Flying Officer Colin Flockhart was typical of the many young men who enlisted in the Royal Australian Air Force during the Second World War. A boy from the suburbs, he was 18 years old when he enlisted in 1942. Selected to become a pilot, Flockhart completed his training at schools in Australia and Britain – where he would master flying the Lancaster bomber. Training to join Bomber Command was a test of endurance and two years after his enlistment, Flockhart was ready to fly “ops” and was posted to No. 619 Squadron, Royal Air Force.
Just weeks after joining No. 619, Flockhart wrote a letter home to his family, intended only to be sent only in the event of his death. In it, he recorded:
Some impressions so that, if, by some chance, I should not finish my tour, you will know just how I feel about things and it may help to ease the suffering and sorrow you will endure at my loss. First of all let me say that I have enjoyed my Air Force service as I have enjoyed no other years of my life and I have been completely happy the whole time. I have travelled, made friendships and shared experiences which will stand me in good stead all my life … This war was inevitable and I could never have been content unless I did my share … I want you to know therefore that if I should die I shall not be afraid because my heart is at ease … I love you all very dearly. Please don’t think I'm pessimistic but I do realise what the odds are and I have seen too many of my friends pass on without leaving any words of hope or encouragement behind. Cheerio and keep smiling though your hearts are breaking.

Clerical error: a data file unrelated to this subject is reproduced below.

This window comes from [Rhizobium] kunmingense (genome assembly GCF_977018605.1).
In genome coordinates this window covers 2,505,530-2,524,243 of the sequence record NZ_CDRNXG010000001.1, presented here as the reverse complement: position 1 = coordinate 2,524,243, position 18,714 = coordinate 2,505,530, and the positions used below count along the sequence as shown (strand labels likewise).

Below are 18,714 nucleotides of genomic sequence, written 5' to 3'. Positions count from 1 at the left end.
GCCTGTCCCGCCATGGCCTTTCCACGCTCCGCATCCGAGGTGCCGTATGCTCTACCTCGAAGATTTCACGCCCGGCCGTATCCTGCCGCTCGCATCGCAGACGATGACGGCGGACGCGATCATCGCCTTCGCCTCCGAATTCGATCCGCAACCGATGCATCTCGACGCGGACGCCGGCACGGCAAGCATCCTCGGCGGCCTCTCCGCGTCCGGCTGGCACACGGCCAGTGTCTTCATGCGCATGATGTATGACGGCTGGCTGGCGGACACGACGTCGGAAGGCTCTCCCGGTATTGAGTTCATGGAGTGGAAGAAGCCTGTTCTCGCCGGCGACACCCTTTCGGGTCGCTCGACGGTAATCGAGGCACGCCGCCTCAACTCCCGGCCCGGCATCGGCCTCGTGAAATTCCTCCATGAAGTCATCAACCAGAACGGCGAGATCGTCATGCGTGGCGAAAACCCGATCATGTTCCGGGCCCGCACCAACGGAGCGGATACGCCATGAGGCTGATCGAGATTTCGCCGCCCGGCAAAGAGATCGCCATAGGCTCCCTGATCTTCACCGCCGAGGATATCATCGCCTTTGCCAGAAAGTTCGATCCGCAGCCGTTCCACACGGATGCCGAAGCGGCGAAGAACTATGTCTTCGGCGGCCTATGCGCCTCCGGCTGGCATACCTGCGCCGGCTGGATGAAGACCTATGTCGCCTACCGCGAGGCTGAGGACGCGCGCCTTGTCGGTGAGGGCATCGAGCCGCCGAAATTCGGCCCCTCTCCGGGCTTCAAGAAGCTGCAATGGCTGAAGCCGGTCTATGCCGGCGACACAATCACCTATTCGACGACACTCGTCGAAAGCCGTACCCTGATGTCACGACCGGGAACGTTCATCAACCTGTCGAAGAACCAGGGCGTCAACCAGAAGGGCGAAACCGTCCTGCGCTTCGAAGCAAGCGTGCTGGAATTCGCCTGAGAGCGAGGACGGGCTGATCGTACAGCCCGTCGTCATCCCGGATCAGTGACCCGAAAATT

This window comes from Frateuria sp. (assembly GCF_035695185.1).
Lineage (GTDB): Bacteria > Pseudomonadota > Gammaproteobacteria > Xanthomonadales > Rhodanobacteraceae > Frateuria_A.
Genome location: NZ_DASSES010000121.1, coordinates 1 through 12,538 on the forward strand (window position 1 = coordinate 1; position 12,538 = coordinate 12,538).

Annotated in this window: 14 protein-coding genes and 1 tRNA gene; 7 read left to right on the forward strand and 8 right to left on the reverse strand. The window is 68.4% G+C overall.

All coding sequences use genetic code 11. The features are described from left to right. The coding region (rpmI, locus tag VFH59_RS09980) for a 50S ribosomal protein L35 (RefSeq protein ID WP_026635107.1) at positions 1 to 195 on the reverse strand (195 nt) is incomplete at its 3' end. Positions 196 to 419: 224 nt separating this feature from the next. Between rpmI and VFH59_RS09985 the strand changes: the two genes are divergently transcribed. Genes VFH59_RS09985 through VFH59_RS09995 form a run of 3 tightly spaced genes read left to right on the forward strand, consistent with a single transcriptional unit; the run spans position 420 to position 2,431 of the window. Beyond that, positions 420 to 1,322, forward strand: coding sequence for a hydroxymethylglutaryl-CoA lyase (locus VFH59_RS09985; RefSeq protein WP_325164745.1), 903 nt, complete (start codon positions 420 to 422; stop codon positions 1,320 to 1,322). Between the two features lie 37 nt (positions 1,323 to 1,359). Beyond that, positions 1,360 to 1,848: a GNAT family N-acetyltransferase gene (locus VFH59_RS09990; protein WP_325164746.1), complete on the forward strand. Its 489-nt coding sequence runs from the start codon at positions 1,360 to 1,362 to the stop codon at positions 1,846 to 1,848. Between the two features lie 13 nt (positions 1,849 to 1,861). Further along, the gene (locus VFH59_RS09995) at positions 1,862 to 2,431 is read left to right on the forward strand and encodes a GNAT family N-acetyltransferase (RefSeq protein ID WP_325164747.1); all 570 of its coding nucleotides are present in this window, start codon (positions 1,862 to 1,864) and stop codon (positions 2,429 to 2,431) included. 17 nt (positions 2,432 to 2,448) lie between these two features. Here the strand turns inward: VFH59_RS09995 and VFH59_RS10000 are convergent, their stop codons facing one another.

On 7 January 1945, Flockhart’s Lancaster was returning from a raid on Munich when it collided with another aircraft – killing the entire crew of both – and his family duly received Colin’s heartfelt letter. Flockhart was one of the more than 4,100 airmen of the RAAF to be killed in RAF Bomber Command.